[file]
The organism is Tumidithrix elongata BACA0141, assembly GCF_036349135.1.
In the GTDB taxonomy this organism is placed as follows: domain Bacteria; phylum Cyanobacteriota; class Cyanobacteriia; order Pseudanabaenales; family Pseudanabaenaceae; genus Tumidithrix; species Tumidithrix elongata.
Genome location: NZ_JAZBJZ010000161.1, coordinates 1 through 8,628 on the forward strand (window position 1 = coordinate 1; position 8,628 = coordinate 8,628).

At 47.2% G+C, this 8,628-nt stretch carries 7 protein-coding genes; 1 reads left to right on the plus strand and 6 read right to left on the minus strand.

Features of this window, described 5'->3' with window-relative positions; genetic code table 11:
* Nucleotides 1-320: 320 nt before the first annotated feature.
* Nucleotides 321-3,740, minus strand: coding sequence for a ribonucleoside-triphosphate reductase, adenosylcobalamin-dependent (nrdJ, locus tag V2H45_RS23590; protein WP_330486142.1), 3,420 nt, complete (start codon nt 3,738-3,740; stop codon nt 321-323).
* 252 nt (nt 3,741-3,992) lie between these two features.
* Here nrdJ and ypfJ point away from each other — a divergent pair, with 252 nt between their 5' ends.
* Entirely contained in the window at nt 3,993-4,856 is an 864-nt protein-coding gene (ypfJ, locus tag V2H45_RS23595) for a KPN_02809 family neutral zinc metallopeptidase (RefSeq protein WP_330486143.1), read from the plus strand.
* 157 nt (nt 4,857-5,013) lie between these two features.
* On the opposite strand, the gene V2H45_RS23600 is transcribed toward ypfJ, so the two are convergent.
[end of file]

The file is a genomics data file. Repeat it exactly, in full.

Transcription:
The organism is Tumidithrix elongata BACA0141, assembly GCF_036349135.1.
In the GTDB taxonomy this organism is placed as follows: domain Bacteria; phylum Cyanobacteriota; class Cyanobacteriia; order Pseudanabaenales; family Pseudanabaenaceae; genus Tumidithrix; species Tumidithrix elongata.
Genome location: NZ_JAZBJZ010000161.1, coordinates 1 through 8,628 on the forward strand (window position 1 = coordinate 1; position 8,628 = coordinate 8,628).

At 47.2% G+C, this 8,628-nt stretch carries 7 protein-coding genes; 1 reads left to right on the plus strand and 6 read right to left on the minus strand.

Features of this window, described 5'->3' with window-relative positions; genetic code table 11:
* Nucleotides 1-320: 320 nt before the first annotated feature.
* Nucleotides 321-3,740, minus strand: coding sequence for a ribonucleoside-triphosphate reductase, adenosylcobalamin-dependent (nrdJ, locus tag V2H45_RS23590; protein WP_330486142.1), 3,420 nt, complete (start codon nt 3,738-3,740; stop codon nt 321-323).
* 252 nt (nt 3,741-3,992) lie between these two features.
* Here nrdJ and ypfJ point away from each other — a divergent pair, with 252 nt between their 5' ends.
* Entirely contained in the window at nt 3,993-4,856 is an 864-nt protein-coding gene (ypfJ, locus tag V2H45_RS23595) for a KPN_02809 family neutral zinc metallopeptidase (RefSeq protein WP_330486143.1), read from the plus strand.
* 157 nt (nt 4,857-5,013) lie between these two features.
* On the opposite strand, the gene V2H45_RS23600 is transcribed toward ypfJ, so the two are convergent.